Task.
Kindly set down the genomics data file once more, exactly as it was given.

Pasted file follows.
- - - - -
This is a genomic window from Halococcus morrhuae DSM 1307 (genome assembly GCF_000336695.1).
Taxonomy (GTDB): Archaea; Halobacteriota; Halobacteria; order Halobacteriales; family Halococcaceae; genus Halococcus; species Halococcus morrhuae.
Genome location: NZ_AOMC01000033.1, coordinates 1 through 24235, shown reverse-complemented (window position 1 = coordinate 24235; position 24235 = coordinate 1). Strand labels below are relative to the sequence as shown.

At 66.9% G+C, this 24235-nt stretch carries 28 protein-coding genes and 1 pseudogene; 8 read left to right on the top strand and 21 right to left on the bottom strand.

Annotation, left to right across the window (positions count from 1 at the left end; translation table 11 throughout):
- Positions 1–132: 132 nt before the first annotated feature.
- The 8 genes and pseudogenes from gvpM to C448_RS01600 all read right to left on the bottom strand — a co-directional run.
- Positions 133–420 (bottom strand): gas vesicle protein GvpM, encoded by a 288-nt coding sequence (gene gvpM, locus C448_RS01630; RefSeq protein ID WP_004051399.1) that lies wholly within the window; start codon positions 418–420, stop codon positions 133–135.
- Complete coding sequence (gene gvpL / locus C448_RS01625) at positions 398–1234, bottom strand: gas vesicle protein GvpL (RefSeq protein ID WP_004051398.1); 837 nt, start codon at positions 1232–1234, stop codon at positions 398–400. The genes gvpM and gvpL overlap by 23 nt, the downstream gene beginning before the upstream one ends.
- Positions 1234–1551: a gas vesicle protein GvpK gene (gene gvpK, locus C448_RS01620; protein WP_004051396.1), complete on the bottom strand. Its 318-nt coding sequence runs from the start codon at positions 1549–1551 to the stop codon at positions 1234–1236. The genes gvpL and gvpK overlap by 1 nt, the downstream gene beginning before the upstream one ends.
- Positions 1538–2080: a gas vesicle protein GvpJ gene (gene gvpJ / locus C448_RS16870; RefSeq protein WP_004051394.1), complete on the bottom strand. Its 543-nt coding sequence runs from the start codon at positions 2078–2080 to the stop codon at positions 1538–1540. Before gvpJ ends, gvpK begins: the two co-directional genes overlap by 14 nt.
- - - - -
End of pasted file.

This is a genomic window from Halococcus morrhuae DSM 1307 (genome assembly GCF_000336695.1).
Taxonomy (GTDB): Archaea; Halobacteriota; Halobacteria; order Halobacteriales; family Halococcaceae; genus Halococcus; species Halococcus morrhuae.
Genome location: NZ_AOMC01000033.1, coordinates 1 through 24235, shown reverse-complemented (window position 1 = coordinate 24235; position 24235 = coordinate 1). Strand labels below are relative to the sequence as shown.

At 66.9% G+C, this 24235-nt stretch carries 28 protein-coding genes and 1 pseudogene; 8 read left to right on the top strand and 21 right to left on the bottom strand.

Annotation, left to right across the window (positions count from 1 at the left end; translation table 11 throughout):
- Positions 1–132: 132 nt before the first annotated feature.
- The 8 genes and pseudogenes from gvpM to C448_RS01600 all read right to left on the bottom strand — a co-directional run.
- Positions 133–420 (bottom strand): gas vesicle protein GvpM, encoded by a 288-nt coding sequence (gene gvpM, locus C448_RS01630; RefSeq protein ID WP_004051399.1) that lies wholly within the window; start codon positions 418–420, stop codon positions 133–135.
- Complete coding sequence (gene gvpL / locus C448_RS01625) at positions 398–1234, bottom strand: gas vesicle protein GvpL (RefSeq protein ID WP_004051398.1); 837 nt, start codon at positions 1232–1234, stop codon at positions 398–400. The genes gvpM and gvpL overlap by 23 nt, the downstream gene beginning before the upstream one ends.
- Positions 1234–1551: a gas vesicle protein GvpK gene (gene gvpK, locus C448_RS01620; protein WP_004051396.1), complete on the bottom strand. Its 318-nt coding sequence runs from the start codon at positions 1549–1551 to the stop codon at positions 1234–1236. The genes gvpL and gvpK overlap by 1 nt, the downstream gene beginning before the upstream one ends.
- Positions 1538–2080: a gas vesicle protein GvpJ gene (gene gvpJ / locus C448_RS16870; RefSeq protein WP_004051394.1), complete on the bottom strand. Its 543-nt coding sequence runs from the start codon at positions 2078–2080 to the stop codon at positions 1538–1540. Before gvpJ ends, gvpK begins: the two co-directional genes overlap by 14 nt.